Zurich encourages lazy preconceptions—namely that of the impeccably dressed, humorless banker efficiently, and sometimes clandestinely, conducting business. And he certainly exists. As home to both UBS and Credit Suisse, Zurich’s quaint medieval streets contain the innermost circles of international finance. But there’s much more to the place. “No other city punches so far above its weight,” says Tyler Brûlé, a frequent visitor and the founding editor of Wallpaper and Monocle, which rated Zurich the world’s most livable city last year.
It’s easy to see why. Zurich is smart and cultivated, with one of the world’s best transit systems and easy access to all of Europe. Not to mention its two rivers, eponymous lake, and nearby nature trails.
Quickly: The city is divided into 12 districts (kreise in German), but most know only Kreis 1, the Old Town, or Altstadt. A few venture to Kreis 2 to swim in the lake, but Kreise 4 and 5 are home to the galleries, design studios, cinemas, bars, restaurants, and cafés that have opened in recent years. These traditional and trendy sides coexist, but not without tension. Talk of gentrification and encroaching yuppies is as ongoing in Kreise 4 and 5 as it is in Williamsburg, Brooklyn, or London’s East End. One can enjoy both, however, especially since—this being Zurich—the two are expertly linked by metronomic buses and trams.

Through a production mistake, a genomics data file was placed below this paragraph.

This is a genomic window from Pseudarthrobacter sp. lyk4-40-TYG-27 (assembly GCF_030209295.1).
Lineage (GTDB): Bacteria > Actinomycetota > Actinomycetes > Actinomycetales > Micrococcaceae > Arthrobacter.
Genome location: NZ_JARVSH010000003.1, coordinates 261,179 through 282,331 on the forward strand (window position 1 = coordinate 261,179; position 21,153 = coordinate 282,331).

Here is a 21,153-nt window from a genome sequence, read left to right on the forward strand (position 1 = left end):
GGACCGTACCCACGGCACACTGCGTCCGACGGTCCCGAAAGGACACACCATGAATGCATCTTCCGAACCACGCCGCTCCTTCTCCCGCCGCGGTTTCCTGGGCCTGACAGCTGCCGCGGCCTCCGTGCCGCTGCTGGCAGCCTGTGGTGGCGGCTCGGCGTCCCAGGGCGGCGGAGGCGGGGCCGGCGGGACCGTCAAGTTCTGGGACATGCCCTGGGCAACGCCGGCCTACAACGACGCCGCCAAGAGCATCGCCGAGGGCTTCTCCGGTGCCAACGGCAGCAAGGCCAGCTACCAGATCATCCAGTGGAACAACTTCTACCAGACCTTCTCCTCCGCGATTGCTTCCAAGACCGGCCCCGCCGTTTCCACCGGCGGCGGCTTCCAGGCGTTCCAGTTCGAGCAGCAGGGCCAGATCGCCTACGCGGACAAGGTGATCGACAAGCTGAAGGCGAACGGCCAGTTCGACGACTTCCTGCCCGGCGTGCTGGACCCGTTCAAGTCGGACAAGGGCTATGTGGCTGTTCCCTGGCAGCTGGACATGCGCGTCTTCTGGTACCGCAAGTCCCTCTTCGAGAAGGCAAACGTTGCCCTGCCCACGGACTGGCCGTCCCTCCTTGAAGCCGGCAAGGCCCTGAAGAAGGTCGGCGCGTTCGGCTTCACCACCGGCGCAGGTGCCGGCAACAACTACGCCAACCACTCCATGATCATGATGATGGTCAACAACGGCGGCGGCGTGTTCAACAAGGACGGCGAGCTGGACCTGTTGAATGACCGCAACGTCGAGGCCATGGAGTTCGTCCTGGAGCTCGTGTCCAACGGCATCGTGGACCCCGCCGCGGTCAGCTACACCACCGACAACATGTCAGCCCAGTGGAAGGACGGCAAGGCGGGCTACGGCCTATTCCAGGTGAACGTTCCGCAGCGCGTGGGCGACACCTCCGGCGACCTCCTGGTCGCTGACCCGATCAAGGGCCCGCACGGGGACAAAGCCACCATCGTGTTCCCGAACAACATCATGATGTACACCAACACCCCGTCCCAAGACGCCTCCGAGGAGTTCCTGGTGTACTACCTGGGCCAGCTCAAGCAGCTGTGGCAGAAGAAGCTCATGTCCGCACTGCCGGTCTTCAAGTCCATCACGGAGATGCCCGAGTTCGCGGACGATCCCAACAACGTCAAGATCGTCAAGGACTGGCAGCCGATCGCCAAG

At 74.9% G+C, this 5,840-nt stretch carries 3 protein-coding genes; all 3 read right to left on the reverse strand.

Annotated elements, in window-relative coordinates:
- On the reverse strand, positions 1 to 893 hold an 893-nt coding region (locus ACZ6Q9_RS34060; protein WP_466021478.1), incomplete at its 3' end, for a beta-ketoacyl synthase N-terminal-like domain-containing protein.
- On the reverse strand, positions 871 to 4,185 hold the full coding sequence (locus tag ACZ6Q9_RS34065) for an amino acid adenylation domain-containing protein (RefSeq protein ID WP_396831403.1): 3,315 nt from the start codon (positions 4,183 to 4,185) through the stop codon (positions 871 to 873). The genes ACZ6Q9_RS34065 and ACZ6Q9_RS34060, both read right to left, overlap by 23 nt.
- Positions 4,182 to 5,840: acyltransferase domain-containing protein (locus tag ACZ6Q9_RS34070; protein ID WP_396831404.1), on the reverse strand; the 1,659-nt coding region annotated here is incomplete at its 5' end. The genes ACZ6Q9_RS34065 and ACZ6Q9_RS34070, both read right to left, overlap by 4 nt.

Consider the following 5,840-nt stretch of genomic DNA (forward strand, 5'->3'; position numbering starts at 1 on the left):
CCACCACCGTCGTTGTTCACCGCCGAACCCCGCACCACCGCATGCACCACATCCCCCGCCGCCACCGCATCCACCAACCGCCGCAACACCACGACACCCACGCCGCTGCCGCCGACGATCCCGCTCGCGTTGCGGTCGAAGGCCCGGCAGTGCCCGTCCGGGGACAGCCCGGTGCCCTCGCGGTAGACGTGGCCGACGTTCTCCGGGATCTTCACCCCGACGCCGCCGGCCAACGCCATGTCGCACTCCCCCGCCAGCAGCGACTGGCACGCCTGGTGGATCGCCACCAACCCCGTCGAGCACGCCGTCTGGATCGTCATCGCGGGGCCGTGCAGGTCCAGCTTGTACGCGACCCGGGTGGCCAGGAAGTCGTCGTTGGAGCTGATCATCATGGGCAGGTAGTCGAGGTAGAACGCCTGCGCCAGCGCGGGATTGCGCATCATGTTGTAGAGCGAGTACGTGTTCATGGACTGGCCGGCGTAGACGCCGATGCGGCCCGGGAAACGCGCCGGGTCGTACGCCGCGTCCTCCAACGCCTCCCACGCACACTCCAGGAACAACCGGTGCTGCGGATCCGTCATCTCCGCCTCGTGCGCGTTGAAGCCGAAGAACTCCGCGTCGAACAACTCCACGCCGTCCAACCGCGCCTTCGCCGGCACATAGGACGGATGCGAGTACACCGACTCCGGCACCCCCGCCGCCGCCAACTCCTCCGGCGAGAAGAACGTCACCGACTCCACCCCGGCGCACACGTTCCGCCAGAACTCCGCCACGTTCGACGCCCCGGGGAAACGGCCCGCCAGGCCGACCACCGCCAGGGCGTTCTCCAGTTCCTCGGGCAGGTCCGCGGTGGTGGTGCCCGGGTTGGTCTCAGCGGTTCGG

When it comes to things culinary, Zurich offers much in the way of forward-looking modern European cuisine—and, of course, chocolates, pastries, and the other heavy hitters of Swiss comfort food.
The most recent culinary sensation in town is Mesa Restaurant (dinner, $145; 75 Weinbergstrasse; 41-43/321-7575; mesa-restaurant.ch), where Austrian superchef Marcus Lindner took over the kitchen in 2006. It now has 18 Gault Millau points (out of a possible 20) and one Michelin star. Bright and spacious, Mesa does one nightly seating for about 35 guests, serving a meal known as the Symphony of Emotions, which runs from $160 to $210. The menu for this four-to-seven-course dinner, which is meant to extend over hours, changes every other month and includes tiny, artful creations, like a lightly fried venison fillet topped with duck liver and served with pumpkin emulsion and sangria jelly, or braised rabbit ragù seasoned with rose pepper and accompanied by fried monkfish and pomegranate sauce. The wine list here is vast, global, and very expensive. (A delicious 2005 Le Grive, a Barbera/Pinot Noir blend from Piedmonte, is, at $77, one of the cheaper selections.) Reservations made two to three weeks in advance are a must.
In a lovely Altstadt courtyard that shares space with Ermenegildo Zegna and Montblanc shops, Restaurant Bärengasse (dinner, $60; 25 Bahnhofstrasse; 41-44/210-0808; restaurant-baerengasse.ch) is a newer spot that’s being lauded for its steak. The restaurant is co-owned by Swiss artist and musician Dieter Meier of Yello, an electronica band that had its heyday in the eighties and nineties. The star attraction here is the beef from Meier’s private farm in Argentina.